Friday, April 24, 2015
On Wednesday, Japanese Prime Minister Shinzo Abe expressed "deep remorse" for Japan's World War II aggression at the Asian-African Summit, but stopped short of apologies.
As Iran nuclear talks go into the home stretch, top officials in Tehran are digging in on positions that appear set to doom the negotiations to failure. But Iran seems ready to blink when it serves its negotiating strategy, which may bode well for a deal.
In addition to the lows and highs as well as chances of precipitation, we ought to be paying attention to particle pollution forecasts as we prepare for the day. Not doing so could shorten your life.
This shouldn't be happening -- not in the 21st century, and certainly not in Europe.
Thursday, April 23, 2015
Hong Kong stocks stormed to seven-year highs under a new policy that allows mainland investors easy access to the city's bourse, but while analysts say the rally has some way to go they warn it will be tempered by cooling measures from a nervous Beijing.
Ex-Florida Gov. Jeb Bush, the younger brother of former U.S. President George W. Bush, is preparing to embark on an experiment in U.S. presidential politics: delegating many of the key tasks of seeking the White House to a separate political organization that can raise unlimited amounts of campaign cash.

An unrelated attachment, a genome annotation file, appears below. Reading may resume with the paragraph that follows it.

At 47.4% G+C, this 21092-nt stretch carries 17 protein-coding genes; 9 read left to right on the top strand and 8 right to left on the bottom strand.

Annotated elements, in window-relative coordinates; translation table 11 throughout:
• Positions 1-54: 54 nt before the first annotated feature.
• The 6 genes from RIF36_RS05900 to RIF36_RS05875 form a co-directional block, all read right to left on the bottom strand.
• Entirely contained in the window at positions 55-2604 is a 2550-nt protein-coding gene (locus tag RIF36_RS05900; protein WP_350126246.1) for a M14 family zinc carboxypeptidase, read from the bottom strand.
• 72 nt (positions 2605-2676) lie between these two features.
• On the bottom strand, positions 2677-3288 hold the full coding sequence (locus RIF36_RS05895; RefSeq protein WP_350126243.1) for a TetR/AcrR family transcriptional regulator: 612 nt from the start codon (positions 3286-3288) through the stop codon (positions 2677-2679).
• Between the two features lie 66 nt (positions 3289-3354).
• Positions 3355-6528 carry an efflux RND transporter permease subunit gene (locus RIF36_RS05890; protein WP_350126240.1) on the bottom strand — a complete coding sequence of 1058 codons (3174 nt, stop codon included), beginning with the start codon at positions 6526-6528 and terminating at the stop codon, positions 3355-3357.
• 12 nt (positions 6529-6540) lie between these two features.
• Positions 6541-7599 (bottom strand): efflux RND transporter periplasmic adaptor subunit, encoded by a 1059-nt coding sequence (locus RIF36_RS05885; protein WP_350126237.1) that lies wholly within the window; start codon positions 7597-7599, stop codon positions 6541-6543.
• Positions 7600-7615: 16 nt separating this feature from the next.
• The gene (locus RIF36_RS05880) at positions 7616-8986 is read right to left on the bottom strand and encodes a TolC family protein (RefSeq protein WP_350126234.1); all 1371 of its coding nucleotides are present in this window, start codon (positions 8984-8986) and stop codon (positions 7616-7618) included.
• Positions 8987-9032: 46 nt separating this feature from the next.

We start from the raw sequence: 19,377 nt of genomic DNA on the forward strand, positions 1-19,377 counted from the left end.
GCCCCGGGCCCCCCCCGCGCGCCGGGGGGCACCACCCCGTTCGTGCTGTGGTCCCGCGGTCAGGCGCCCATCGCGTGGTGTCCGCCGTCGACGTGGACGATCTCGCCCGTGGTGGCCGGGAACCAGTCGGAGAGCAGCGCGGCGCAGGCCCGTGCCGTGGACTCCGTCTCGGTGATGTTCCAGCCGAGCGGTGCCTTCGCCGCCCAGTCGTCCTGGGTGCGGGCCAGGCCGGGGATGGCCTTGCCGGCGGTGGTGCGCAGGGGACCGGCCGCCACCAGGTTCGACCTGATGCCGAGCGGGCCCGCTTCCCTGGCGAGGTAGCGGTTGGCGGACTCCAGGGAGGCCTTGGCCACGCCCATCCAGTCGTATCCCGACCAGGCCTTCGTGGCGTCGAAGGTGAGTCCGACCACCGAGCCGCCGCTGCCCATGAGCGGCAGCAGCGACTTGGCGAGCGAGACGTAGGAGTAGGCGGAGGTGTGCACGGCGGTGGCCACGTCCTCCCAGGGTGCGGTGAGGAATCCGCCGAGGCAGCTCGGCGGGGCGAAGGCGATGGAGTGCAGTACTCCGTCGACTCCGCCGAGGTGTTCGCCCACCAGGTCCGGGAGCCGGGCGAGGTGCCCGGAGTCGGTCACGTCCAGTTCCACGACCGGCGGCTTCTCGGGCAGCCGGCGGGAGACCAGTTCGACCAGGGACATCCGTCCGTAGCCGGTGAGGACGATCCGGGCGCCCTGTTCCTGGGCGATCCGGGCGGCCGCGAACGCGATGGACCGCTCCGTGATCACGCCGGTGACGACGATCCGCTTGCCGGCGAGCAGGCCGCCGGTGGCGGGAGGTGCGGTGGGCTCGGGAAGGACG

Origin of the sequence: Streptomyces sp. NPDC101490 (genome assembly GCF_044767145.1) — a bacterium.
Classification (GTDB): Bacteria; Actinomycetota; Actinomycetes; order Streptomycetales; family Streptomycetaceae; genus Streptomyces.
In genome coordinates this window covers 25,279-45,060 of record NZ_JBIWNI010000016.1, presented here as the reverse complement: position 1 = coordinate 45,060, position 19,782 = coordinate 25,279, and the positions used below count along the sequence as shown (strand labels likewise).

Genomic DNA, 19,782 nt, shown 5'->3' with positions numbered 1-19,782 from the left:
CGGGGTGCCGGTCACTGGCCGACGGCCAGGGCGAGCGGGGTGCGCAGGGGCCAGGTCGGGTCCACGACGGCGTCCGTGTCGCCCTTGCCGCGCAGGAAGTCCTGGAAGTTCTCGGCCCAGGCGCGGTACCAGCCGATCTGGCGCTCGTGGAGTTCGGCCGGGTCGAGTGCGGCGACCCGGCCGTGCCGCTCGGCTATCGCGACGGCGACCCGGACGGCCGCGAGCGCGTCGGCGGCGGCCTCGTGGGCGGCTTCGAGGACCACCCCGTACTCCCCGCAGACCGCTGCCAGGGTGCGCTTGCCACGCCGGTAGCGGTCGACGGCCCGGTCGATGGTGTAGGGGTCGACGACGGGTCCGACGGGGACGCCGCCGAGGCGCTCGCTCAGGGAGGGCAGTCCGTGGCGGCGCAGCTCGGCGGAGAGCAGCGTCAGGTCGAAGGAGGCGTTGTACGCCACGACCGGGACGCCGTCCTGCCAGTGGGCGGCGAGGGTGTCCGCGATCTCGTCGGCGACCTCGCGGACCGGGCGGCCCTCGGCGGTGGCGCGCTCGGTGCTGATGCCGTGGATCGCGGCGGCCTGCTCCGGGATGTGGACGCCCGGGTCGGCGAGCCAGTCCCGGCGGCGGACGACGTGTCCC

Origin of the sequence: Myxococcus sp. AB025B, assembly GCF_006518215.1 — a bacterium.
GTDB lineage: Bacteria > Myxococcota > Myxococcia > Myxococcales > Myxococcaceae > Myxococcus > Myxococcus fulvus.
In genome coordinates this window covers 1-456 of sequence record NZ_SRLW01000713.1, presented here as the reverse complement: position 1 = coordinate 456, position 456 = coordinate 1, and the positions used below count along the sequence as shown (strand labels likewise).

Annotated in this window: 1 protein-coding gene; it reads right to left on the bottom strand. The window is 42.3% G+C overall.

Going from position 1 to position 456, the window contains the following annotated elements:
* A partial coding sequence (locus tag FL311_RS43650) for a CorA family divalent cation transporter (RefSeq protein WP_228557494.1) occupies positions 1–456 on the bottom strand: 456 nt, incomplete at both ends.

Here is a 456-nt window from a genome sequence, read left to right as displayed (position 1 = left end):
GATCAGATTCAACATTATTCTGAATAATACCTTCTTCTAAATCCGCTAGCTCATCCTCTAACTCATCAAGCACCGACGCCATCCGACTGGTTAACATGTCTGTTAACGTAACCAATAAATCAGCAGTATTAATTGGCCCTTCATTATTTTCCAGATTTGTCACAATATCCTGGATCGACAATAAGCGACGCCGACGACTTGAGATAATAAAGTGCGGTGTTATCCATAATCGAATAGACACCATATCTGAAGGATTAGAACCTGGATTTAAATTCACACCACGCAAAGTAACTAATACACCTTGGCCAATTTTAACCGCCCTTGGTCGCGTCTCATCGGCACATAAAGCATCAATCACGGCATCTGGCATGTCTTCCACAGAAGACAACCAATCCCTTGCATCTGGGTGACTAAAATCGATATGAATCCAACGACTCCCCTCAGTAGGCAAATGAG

As the boats get ever more rickety, the numbers crammed on to them increase and the chances of catastrophe get higher.
Miami Beach's condo boom is bubbling hot, with glass towers being built as fast as they can be -- even as scientists say rising seas could swamp much of the storied city by the century's end.
Wednesday, April 22, 2015
For many years, as China grew stronger and more influential, the United States has been pressuring it to assume more global responsibilities. Ten years ago, a senior American official, Robert Zoellick, urged China to become a "responsible stakeholder," a term that perplexed the Chinese.
Seoul's Defense Ministry on Friday came out strongly against North Korea for its renewed pledge to cling to its nuclear weapons program. A ministry spokesman said in a statement that Pyongyang's possession of any nuclear arms cannot be accepted and South Korea's military will respond sternly if the North continues to be provocative.